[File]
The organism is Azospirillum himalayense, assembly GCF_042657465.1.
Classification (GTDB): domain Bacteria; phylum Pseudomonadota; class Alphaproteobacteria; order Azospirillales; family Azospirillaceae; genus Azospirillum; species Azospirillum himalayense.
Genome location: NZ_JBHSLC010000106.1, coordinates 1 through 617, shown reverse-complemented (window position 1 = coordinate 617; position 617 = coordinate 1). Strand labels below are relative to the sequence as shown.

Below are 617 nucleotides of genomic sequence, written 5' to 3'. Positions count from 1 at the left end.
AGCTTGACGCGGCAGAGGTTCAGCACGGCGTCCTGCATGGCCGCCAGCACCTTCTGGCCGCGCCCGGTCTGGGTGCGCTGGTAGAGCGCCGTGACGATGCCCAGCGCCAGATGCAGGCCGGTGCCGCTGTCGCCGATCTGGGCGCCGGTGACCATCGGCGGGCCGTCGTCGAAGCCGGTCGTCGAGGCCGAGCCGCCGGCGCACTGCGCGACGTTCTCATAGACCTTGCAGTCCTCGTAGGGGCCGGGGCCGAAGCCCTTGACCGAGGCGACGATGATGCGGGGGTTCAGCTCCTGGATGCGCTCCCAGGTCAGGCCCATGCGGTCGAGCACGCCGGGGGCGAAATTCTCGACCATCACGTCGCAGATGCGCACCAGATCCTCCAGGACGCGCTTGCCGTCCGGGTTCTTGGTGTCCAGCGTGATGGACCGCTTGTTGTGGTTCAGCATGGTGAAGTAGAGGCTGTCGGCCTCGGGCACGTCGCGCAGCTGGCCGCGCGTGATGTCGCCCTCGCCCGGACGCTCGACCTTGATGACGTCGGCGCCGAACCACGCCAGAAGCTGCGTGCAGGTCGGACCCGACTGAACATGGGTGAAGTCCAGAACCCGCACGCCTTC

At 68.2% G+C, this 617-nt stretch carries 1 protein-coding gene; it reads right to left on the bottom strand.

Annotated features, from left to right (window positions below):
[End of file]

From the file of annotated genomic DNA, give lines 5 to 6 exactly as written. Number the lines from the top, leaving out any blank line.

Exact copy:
AGCTTGACGCGGCAGAGGTTCAGCACGGCGTCCTGCATGGCCGCCAGCACCTTCTGGCCGCGCCCGGTCTGGGTGCGCTGGTAGAGCGCCGTGACGATGCCCAGCGCCAGATGCAGGCCGGTGCCGCTGTCGCCGATCTGGGCGCCGGTGACCATCGGCGGGCCGTCGTCGAAGCCGGTCGTCGAGGCCGAGCCGCCGGCGCACTGCGCGACGTTCTCATAGACCTTGCAGTCCTCGTAGGGGCCGGGGCCGAAGCCCTTGACCGAGGCGACGATGATGCGGGGGTTCAGCTCCTGGATGCGCTCCCAGGTCAGGCCCATGCGGTCGAGCACGCCGGGGGCGAAATTCTCGACCATCACGTCGCAGATGCGCACCAGATCCTCCAGGACGCGCTTGCCGTCCGGGTTCTTGGTGTCCAGCGTGATGGACCGCTTGTTGTGGTTCAGCATGGTGAAGTAGAGGCTGTCGGCCTCGGGCACGTCGCGCAGCTGGCCGCGCGTGATGTCGCCCTCGCCCGGACGCTCGACCTTGATGACGTCGGCGCCGAACCACGCCAGAAGCTGCGTGCAGGTCGGACCCGACTGAACATGGGTGAAGTCCAGAACCCGCACGCCTTC

At 68.2% G+C, this 617-nt stretch carries 1 protein-coding gene; it reads right to left on the bottom strand.